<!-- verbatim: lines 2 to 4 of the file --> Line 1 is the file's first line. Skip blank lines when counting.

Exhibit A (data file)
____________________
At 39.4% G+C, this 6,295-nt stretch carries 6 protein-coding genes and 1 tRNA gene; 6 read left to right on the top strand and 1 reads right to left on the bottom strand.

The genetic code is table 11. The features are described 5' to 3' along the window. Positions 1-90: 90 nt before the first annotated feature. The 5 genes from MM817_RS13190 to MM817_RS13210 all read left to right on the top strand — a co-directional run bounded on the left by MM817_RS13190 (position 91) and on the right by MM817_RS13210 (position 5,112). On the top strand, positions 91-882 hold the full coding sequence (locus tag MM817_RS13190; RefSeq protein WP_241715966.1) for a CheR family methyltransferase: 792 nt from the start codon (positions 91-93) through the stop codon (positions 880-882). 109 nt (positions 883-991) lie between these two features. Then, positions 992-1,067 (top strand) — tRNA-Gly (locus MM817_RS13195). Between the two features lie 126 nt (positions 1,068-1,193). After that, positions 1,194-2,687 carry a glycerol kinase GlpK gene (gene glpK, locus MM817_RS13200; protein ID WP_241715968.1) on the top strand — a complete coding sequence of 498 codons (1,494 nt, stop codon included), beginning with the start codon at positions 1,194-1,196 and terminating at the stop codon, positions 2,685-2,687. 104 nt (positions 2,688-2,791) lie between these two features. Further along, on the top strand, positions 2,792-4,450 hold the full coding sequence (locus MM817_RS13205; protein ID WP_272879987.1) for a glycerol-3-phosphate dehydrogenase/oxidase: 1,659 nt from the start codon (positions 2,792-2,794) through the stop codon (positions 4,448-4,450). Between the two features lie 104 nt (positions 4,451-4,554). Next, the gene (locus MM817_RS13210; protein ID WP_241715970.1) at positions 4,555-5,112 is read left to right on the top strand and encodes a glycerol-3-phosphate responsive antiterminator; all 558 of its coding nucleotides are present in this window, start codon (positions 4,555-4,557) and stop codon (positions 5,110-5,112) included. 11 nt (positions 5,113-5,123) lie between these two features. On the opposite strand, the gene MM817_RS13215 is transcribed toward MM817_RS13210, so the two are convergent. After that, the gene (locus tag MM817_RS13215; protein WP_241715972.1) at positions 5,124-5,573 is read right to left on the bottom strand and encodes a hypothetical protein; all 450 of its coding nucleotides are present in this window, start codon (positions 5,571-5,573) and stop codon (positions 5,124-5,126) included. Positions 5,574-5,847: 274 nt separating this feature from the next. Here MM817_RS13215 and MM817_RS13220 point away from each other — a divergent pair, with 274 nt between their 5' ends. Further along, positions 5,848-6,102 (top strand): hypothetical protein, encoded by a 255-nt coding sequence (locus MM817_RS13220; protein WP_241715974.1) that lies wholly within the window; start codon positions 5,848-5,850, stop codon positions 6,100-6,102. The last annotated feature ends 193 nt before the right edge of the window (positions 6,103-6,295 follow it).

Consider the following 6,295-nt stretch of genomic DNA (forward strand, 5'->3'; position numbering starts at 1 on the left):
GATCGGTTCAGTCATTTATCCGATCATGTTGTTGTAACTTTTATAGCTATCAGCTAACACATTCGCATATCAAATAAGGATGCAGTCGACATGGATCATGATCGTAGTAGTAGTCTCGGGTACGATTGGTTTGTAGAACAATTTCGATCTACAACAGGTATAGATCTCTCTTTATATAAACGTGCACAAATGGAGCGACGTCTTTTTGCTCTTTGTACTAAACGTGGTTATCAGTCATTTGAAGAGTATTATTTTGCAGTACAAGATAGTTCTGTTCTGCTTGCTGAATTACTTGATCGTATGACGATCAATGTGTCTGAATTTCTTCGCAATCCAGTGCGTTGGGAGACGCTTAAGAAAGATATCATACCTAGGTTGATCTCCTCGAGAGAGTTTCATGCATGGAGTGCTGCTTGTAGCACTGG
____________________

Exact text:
The genetic code is table 11. The features are described 5' to 3' along the window. Positions 1-90: 90 nt before the first annotated feature. The 5 genes from MM817_RS13190 to MM817_RS13210 all read left to right on the top strand — a co-directional run bounded on the left by MM817_RS13190 (position 91) and on the right by MM817_RS13210 (position 5,112). On the top strand, positions 91-882 hold the full coding sequence (locus tag MM817_RS13190; RefSeq protein WP_241715966.1) for a CheR family methyltransferase: 792 nt from the start codon (positions 91-93) through the stop codon (positions 880-882). 109 nt (positions 883-991) lie between these two features. Then, positions 992-1,067 (top strand) — tRNA-Gly (locus MM817_RS13195). Between the two features lie 126 nt (positions 1,068-1,193). After that, positions 1,194-2,687 carry a glycerol kinase GlpK gene (gene glpK, locus MM817_RS13200; protein ID WP_241715968.1) on the top strand — a complete coding sequence of 498 codons (1,494 nt, stop codon included), beginning with the start codon at positions 1,194-1,196 and terminating at the stop codon, positions 2,685-2,687. 104 nt (positions 2,688-2,791) lie between these two features. Further along, on the top strand, positions 2,792-4,450 hold the full coding sequence (locus MM817_RS13205; protein ID WP_272879987.1) for a glycerol-3-phosphate dehydrogenase/oxidase: 1,659 nt from the start codon (positions 2,792-2,794) through the stop codon (positions 4,448-4,450). Between the two features lie 104 nt (positions 4,451-4,554). Next, the gene (locus MM817_RS13210; protein ID WP_241715970.1) at positions 4,555-5,112 is read left to right on the top strand and encodes a glycerol-3-phosphate responsive antiterminator; all 558 of its coding nucleotides are present in this window, start codon (positions 4,555-4,557) and stop codon (positions 5,110-5,112) included. 11 nt (positions 5,113-5,123) lie between these two features. On the opposite strand, the gene MM817_RS13215 is transcribed toward MM817_RS13210, so the two are convergent. After that, the gene (locus tag MM817_RS13215; protein WP_241715972.1) at positions 5,124-5,573 is read right to left on the bottom strand and encodes a hypothetical protein; all 450 of its coding nucleotides are present in this window, start codon (positions 5,571-5,573) and stop codon (positions 5,124-5,126) included. Positions 5,574-5,847: 274 nt separating this feature from the next. Here MM817_RS13215 and MM817_RS13220 point away from each other — a divergent pair, with 274 nt between their 5' ends. Further along, positions 5,848-6,102 (top strand): hypothetical protein, encoded by a 255-nt coding sequence (locus MM817_RS13220; protein WP_241715974.1) that lies wholly within the window; start codon positions 5,848-5,850, stop codon positions 6,100-6,102. The last annotated feature ends 193 nt before the right edge of the window (positions 6,103-6,295 follow it).

Consider the following 6,295-nt stretch of genomic DNA (forward strand, 5'->3'; position numbering starts at 1 on the left):
GATCGGTTCAGTCATTTATCCGATCATGTTGTTGTAACTTTTATAGCTATCAGCTAACACATTCGCATATCAAATAAGGATGCAGTCGACATGGATCATGATCGTAGTAGTAGTCTCGGGTACGATTGGTTTGTAGAACAATTTCGATCTACAACAGGTATAGATCTCTCTTTATATAAACGTGCACAAATGGAGCGACGTCTTTTTGCTCTTTGTACTAAACGTGGTTATCAGTCATTTGAAGAGTATTATTTTGCAGTACAAGATAGTTCTGTTCTGCTTGCTGAATTACTTGATCGTATGACGATCAATGTGTCTGAATTTCTTCGCAATCCAGTGCGTTGGGAGACGCTTAAGAAAGATATCATACCTAGGTTGATCTCCTCGAGAGAGTTTCATGCATGGAGTGCTGCTTGTAGCACTGG